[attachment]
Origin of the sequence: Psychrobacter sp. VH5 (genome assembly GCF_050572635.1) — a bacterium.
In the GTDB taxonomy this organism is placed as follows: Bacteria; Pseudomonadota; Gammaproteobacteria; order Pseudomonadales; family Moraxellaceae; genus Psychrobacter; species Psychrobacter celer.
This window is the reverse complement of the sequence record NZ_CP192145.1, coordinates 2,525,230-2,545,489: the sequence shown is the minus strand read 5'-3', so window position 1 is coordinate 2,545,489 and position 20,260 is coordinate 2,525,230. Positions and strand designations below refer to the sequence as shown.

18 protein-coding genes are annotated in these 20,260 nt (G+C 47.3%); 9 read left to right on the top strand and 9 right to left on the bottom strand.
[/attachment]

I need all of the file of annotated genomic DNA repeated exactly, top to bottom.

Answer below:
Origin of the sequence: Psychrobacter sp. VH5 (genome assembly GCF_050572635.1) — a bacterium.
In the GTDB taxonomy this organism is placed as follows: Bacteria; Pseudomonadota; Gammaproteobacteria; order Pseudomonadales; family Moraxellaceae; genus Psychrobacter; species Psychrobacter celer.
This window is the reverse complement of the sequence record NZ_CP192145.1, coordinates 2,525,230-2,545,489: the sequence shown is the minus strand read 5'-3', so window position 1 is coordinate 2,545,489 and position 20,260 is coordinate 2,525,230. Positions and strand designations below refer to the sequence as shown.

18 protein-coding genes are annotated in these 20,260 nt (G+C 47.3%); 9 read left to right on the top strand and 9 right to left on the bottom strand.